Since the years of NASA’s Voyager and Galileo missions, scientists have debated the possible compositions of Europa’s surface and subsurface materials. The spectrometer aboard the Galileo spacecraft was not capable of providing the detail needed for identifying surface materials. It was beginning to look like Europa’s composition would remain a mystery until a new mission was on its way… but that thinking has changed.
A new paper by Mike Brown, an astronomer at the California Institute of Technology, and Kevin Hand from NASA’s Jet Propulsion Laboratory, details the strongest evidence yet discovered explaining both the composition and movement of Europa’s vast ocean. From approximately 400 million miles away, the Keck II Telescope fitted with a special infrared integral field spectrograph (OSIRIS), helped create a map of the distribution of pure water ice versus anything else. Later on, they found a tiny dip in the spectrum that had never been detected before. Both Brown and Hand were unsure of the material this spectrum represented. “We tried to think outside of the box to consider all sorts of other possibilities, but at the end of the day, the magnesium sulfate persisted,” Hand says.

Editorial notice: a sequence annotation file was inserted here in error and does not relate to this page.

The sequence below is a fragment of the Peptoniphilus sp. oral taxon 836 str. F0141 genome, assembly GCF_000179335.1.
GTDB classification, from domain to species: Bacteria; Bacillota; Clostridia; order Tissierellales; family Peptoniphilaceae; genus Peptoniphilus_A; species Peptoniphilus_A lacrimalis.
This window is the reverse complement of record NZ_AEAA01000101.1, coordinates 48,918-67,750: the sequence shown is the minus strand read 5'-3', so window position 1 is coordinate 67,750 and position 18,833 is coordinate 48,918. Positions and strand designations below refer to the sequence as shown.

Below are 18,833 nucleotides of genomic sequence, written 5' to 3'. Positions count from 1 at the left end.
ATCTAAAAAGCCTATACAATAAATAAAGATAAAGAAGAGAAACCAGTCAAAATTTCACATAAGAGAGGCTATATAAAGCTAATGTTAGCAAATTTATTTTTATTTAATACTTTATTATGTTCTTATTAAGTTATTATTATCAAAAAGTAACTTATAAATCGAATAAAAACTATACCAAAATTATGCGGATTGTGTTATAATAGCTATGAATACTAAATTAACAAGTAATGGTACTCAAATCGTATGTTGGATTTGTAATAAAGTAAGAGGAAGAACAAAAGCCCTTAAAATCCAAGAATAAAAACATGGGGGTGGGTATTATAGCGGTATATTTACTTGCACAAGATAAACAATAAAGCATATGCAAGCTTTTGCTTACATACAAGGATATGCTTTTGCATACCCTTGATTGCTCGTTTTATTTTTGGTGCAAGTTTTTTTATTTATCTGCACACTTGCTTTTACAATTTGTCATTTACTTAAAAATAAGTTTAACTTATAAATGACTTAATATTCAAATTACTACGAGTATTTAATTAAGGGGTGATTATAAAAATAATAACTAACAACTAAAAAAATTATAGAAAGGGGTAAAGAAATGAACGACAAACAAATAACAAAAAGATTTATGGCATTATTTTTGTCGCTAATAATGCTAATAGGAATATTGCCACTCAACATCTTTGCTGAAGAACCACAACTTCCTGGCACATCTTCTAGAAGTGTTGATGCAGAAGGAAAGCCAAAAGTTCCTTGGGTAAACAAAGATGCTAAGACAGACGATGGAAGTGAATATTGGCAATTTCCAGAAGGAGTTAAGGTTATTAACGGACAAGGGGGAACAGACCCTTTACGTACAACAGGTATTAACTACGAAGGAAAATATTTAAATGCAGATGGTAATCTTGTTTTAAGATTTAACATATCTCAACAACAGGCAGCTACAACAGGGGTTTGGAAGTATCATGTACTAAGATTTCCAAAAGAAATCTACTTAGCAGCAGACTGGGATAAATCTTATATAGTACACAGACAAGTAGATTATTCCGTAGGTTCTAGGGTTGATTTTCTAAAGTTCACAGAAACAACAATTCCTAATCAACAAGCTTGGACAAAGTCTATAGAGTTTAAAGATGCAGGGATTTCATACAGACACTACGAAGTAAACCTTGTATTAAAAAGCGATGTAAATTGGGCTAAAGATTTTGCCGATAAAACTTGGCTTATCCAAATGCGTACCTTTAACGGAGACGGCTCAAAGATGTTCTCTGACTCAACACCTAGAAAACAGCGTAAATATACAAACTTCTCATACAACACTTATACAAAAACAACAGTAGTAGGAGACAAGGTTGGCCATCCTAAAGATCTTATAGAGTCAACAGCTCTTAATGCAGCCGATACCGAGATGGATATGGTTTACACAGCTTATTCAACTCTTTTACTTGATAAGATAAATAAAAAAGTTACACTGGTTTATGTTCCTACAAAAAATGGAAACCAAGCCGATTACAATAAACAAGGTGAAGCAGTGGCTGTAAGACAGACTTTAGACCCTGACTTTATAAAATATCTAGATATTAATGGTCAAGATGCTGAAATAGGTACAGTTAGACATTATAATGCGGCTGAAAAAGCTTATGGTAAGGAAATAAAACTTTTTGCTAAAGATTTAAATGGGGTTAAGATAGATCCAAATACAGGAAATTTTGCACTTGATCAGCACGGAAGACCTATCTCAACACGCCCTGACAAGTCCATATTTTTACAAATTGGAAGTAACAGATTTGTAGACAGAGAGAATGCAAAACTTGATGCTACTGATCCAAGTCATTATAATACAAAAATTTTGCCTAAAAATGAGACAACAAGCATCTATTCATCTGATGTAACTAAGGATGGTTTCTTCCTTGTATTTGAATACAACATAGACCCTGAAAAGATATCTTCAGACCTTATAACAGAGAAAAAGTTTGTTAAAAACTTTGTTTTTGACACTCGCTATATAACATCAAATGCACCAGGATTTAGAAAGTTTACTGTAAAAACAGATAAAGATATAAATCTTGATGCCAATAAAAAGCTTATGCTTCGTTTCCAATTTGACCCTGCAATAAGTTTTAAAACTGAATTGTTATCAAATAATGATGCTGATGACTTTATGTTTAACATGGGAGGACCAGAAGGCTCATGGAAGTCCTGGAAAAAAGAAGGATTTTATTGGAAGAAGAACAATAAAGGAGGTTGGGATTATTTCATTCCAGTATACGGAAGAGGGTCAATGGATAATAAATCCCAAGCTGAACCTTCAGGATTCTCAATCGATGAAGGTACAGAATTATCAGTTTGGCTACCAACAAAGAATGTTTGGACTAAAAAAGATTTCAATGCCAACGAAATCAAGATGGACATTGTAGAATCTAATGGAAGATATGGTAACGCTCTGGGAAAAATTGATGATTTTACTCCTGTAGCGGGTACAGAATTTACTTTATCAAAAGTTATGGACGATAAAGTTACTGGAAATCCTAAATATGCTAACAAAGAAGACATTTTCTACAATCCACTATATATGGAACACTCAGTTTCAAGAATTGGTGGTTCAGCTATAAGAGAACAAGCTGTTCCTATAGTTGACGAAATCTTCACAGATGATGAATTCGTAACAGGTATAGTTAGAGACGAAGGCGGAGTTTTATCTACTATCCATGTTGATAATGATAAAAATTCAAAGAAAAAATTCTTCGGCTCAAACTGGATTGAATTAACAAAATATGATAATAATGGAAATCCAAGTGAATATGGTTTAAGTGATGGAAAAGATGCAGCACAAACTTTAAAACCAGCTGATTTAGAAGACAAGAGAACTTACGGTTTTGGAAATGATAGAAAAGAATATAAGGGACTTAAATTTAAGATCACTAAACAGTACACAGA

Hand and Brown were able to conclude that the composition of Europa’s ocean may closely resemble the salty oceans of Earth. “If we’ve learned anything about life on earth, it’s that where there’s liquid water, there’s generally life,” Hand said. “And of course our ocean is a nice, salty ocean. Perhaps Europa’s salty ocean is also a wonderful place for life.”
Europa is the only other place in the Solar System, aside from Earth, for which there is strong evidence suggesting the present-day existence of life. Life as we know it requires three basic “ingredients”: liquid water, an energy source, and organic compounds. If the chances of finding life on Europa are far greater than on any other place in our solar system, why aren’t we choosing to visit it? This is not to say that exploring other planets is unimportant. In fact, we need to diversify our interests when it comes to planetary exploration. NASA needs to know we are behind them in the risks they take. Doubling NASA’s budget would certainly send a message.
Europa has long been considered a premier target in the search for life beyond Earth. NASA has long been interested in exploring Europa. In fact, there have been a few different mission proposals made just over the last few years….
Write to congress and tell them to double NASA’s budget: www.penny4nasa.org